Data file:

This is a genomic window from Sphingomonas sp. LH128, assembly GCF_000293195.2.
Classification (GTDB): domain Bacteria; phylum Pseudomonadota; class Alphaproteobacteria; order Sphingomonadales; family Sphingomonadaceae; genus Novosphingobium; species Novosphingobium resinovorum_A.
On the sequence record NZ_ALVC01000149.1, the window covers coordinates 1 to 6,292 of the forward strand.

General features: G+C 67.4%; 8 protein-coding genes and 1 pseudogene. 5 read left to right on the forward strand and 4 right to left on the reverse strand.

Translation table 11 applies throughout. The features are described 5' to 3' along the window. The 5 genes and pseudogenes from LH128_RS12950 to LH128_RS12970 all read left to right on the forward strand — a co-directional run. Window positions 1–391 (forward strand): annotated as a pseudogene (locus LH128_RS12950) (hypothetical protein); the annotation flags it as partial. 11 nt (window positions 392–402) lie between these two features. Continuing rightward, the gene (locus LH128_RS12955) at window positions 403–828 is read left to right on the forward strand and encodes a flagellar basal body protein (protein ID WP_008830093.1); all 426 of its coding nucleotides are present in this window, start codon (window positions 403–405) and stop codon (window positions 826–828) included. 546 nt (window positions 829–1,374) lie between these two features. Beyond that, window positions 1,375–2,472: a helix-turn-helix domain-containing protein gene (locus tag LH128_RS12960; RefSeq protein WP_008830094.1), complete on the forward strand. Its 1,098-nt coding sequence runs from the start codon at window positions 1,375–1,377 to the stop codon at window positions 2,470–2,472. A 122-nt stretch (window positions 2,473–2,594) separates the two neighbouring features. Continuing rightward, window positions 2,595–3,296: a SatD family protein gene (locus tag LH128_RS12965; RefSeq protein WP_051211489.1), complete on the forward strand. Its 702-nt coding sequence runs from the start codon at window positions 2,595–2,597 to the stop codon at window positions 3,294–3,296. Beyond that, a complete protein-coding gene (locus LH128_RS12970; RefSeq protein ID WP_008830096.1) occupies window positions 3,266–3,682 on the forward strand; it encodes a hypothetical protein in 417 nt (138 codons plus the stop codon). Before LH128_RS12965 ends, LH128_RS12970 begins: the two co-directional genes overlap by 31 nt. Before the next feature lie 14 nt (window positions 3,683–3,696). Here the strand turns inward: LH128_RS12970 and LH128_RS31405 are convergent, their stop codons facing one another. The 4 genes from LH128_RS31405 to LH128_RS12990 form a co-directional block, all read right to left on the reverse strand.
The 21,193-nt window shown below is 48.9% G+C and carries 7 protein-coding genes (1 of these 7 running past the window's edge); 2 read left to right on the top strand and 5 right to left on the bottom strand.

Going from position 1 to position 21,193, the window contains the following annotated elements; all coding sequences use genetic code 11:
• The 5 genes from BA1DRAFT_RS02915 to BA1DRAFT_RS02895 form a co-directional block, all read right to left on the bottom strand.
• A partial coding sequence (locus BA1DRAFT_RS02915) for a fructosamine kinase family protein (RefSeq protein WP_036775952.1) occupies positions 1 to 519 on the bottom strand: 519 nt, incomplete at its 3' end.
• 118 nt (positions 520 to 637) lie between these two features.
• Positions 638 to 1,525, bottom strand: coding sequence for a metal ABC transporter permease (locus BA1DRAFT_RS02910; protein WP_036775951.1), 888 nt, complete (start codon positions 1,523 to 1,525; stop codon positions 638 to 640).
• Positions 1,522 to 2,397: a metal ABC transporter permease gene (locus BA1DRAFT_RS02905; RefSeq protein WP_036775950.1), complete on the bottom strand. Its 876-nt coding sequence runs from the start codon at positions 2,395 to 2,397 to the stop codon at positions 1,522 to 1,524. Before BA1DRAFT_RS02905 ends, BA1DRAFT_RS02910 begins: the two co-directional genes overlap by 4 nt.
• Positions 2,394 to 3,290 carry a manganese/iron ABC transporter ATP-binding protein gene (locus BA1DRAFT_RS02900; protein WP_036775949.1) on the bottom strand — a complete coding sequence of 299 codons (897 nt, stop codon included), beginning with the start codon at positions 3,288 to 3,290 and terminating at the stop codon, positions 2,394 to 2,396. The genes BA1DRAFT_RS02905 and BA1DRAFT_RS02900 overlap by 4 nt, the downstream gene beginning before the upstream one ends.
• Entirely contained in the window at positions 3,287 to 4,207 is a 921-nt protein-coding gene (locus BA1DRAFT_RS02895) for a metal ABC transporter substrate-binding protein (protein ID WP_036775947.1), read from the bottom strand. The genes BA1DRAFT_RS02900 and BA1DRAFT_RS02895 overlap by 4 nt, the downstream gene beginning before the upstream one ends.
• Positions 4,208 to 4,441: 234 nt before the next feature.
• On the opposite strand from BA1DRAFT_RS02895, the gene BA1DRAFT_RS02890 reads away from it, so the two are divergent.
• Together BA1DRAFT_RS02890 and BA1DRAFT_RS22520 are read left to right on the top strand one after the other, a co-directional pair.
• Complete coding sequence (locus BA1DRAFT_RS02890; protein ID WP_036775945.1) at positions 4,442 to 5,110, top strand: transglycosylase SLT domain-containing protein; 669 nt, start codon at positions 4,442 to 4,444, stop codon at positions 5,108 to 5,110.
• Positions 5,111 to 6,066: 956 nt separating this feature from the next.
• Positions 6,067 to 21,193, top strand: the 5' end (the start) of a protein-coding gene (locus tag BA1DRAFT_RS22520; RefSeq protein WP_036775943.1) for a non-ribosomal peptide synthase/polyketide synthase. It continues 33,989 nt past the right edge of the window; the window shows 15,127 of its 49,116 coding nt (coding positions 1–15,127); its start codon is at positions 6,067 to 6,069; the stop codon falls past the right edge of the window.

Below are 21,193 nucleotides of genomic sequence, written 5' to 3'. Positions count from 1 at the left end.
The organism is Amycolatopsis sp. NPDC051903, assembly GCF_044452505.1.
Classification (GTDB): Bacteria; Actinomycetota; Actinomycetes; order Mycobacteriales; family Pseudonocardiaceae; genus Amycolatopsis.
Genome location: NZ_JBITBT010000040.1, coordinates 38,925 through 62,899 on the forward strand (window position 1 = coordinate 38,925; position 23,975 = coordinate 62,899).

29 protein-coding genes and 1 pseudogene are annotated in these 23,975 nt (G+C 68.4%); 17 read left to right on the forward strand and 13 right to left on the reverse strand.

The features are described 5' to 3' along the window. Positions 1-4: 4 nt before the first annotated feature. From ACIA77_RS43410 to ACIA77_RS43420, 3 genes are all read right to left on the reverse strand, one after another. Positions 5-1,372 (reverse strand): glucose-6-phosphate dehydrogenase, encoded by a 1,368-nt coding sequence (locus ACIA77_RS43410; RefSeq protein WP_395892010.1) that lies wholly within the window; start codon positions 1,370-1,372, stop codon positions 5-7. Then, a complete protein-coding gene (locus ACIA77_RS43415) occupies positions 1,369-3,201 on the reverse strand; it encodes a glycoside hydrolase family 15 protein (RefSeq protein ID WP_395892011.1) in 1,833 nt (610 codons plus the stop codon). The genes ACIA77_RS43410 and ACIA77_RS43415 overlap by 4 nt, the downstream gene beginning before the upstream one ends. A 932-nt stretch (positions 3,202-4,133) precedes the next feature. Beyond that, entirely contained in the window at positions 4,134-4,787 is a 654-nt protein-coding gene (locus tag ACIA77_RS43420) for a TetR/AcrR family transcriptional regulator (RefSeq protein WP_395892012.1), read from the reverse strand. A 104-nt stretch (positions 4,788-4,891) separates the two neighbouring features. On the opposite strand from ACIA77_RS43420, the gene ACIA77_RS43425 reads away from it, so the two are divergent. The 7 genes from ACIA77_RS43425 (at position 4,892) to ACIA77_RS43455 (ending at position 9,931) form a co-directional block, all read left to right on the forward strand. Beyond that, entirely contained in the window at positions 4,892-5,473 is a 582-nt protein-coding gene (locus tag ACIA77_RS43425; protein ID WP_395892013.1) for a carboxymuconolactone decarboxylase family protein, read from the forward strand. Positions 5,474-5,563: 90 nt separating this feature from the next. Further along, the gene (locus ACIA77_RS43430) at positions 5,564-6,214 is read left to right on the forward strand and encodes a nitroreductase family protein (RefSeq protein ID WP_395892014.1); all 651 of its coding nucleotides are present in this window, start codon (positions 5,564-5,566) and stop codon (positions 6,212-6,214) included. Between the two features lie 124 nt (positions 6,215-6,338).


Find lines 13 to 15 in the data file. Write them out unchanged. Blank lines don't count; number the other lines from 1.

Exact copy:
• Positions 2,394 to 3,290 carry a manganese/iron ABC transporter ATP-binding protein gene (locus BA1DRAFT_RS02900; protein WP_036775949.1) on the bottom strand — a complete coding sequence of 299 codons (897 nt, stop codon included), beginning with the start codon at positions 3,288 to 3,290 and terminating at the stop codon, positions 2,394 to 2,396. The genes BA1DRAFT_RS02905 and BA1DRAFT_RS02900 overlap by 4 nt, the downstream gene beginning before the upstream one ends.
• Entirely contained in the window at positions 3,287 to 4,207 is a 921-nt protein-coding gene (locus BA1DRAFT_RS02895) for a metal ABC transporter substrate-binding protein (protein ID WP_036775947.1), read from the bottom strand. The genes BA1DRAFT_RS02900 and BA1DRAFT_RS02895 overlap by 4 nt, the downstream gene beginning before the upstream one ends.
• Positions 4,208 to 4,441: 234 nt before the next feature.